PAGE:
Every time we think we are in the clear, China comes along and rains on our parade.
On Wednesday, China announced that official exports declined by 3.1% in June, to $174bn. It’s the first decline since Jan. 2012, and was far below analysts’ expectations of 4%.
Chinese officials began a series of tightening around issuing fake invoicing by exporters to boost figures. But even then, the results need to be taken with a huge grain (no, make that a fistful) of salt.
June trade figures raises the specter that China wouldn’t meet its GDP growth of 7.5% in its next announcement.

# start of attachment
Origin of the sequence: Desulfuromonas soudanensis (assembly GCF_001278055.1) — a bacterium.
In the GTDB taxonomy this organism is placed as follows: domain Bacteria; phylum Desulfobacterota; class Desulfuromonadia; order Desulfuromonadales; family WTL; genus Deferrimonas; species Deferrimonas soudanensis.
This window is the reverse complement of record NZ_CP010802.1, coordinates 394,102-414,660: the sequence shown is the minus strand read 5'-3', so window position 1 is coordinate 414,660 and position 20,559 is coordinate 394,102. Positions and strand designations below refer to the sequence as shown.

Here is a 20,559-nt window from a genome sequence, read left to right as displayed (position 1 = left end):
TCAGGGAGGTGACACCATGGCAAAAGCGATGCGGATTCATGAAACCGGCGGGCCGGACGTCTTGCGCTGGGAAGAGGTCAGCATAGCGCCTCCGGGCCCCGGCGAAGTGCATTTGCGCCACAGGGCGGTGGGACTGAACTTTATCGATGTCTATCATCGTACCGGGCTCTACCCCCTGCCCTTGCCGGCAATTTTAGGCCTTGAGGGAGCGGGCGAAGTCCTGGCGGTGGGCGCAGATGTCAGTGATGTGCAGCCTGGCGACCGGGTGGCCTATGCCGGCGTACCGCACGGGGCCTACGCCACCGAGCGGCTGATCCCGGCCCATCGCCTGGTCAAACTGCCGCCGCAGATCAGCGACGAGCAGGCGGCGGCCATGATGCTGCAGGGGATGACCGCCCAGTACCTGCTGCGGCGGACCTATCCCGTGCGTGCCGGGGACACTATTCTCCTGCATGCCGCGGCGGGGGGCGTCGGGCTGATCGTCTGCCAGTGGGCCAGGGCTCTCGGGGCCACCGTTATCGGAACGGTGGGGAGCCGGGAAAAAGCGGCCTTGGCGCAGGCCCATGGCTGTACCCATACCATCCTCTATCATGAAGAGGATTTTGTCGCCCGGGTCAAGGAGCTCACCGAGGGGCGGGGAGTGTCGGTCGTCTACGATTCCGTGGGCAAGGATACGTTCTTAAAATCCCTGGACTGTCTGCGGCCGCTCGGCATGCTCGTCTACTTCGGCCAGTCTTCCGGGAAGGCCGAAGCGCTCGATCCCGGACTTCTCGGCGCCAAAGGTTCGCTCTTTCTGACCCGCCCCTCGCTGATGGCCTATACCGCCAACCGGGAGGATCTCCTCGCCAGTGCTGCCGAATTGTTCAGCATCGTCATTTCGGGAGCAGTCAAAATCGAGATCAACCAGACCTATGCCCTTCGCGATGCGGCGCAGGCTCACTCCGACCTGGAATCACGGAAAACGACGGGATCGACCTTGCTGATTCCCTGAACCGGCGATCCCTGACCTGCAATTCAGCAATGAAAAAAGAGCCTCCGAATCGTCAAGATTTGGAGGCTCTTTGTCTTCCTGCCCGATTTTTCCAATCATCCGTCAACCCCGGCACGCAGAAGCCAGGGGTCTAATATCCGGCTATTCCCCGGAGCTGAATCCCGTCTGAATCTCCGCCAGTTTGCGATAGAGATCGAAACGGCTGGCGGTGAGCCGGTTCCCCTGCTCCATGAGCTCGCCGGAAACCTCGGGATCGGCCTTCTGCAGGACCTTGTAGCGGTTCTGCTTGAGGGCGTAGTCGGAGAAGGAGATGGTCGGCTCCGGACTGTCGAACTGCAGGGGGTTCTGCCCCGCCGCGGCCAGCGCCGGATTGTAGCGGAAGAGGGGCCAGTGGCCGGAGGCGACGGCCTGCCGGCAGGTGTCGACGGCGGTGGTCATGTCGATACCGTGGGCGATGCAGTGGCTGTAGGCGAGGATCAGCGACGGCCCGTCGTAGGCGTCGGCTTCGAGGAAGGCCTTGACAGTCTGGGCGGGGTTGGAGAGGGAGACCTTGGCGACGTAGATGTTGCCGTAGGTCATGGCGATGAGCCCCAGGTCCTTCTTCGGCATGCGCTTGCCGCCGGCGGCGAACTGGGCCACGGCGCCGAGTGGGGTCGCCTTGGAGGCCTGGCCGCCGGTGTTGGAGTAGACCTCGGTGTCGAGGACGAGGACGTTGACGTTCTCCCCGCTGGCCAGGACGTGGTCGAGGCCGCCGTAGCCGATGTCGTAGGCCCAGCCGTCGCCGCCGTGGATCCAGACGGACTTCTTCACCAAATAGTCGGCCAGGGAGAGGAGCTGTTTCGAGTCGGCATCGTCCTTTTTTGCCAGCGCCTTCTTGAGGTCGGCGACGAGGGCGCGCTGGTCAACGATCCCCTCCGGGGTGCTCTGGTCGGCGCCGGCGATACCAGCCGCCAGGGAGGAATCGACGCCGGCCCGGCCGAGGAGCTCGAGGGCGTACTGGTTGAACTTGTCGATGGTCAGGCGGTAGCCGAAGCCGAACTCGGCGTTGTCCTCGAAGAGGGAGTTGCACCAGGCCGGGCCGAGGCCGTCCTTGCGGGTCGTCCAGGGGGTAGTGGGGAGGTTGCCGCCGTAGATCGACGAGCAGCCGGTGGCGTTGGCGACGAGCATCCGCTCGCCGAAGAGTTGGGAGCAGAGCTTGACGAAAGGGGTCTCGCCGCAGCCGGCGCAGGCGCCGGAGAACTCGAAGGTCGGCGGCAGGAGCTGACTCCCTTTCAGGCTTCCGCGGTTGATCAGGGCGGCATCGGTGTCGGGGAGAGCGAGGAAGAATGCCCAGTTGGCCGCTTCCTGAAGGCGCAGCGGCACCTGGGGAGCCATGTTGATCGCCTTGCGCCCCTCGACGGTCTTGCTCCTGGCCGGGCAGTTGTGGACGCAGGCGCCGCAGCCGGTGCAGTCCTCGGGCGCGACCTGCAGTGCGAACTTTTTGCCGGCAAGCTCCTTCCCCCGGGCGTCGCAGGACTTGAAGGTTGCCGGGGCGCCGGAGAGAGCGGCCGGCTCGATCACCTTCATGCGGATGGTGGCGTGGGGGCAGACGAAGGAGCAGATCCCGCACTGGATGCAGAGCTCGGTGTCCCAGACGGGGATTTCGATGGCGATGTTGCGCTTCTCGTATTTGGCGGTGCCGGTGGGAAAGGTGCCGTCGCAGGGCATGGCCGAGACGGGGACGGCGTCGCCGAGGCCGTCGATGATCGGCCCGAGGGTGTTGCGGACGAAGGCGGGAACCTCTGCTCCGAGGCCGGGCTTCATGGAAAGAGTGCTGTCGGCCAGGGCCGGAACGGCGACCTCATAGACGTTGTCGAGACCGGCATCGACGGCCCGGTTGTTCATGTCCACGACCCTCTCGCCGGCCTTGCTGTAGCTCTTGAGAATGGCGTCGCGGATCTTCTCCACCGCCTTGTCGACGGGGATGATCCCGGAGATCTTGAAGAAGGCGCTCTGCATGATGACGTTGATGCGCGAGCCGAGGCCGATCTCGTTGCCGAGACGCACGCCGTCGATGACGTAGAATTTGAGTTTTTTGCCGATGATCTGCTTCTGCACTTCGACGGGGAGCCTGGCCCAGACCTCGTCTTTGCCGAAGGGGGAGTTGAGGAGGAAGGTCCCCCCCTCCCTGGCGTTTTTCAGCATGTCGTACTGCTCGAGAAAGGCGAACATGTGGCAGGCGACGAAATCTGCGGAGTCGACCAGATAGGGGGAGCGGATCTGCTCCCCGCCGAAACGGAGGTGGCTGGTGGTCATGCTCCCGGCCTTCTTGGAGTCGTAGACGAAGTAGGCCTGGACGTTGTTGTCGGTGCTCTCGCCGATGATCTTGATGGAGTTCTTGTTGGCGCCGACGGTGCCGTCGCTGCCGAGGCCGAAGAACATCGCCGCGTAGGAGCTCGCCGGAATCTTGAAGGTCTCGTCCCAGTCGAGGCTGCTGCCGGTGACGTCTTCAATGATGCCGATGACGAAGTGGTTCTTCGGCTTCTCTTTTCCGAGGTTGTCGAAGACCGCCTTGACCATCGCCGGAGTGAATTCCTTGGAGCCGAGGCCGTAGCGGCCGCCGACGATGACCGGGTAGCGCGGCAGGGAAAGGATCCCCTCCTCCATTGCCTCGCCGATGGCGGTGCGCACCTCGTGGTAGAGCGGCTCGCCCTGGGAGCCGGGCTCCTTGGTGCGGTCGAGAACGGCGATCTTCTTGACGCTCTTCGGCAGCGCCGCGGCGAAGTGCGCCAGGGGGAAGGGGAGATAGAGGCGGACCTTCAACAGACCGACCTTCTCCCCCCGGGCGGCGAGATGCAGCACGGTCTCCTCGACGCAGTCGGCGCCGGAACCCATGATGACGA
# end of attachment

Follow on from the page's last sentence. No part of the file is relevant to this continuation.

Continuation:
Chinese economic figures on the decline? STOP THE PRESSES! The really disappointing news out of this is that I’m surprised the market hasn’t already priced in the fact that the Chinese economic growth is a house of cards ready to collapse at any minute (if it hasn’t already). “Official” GDP and trade figures are artificially boosted to attract inflows of foreign capital (from Western and Chinese ex-pat origins), and are basically lipstick on a pig.
And this comes after last month’s interbank rate squeeze. The picture doesn’t look good.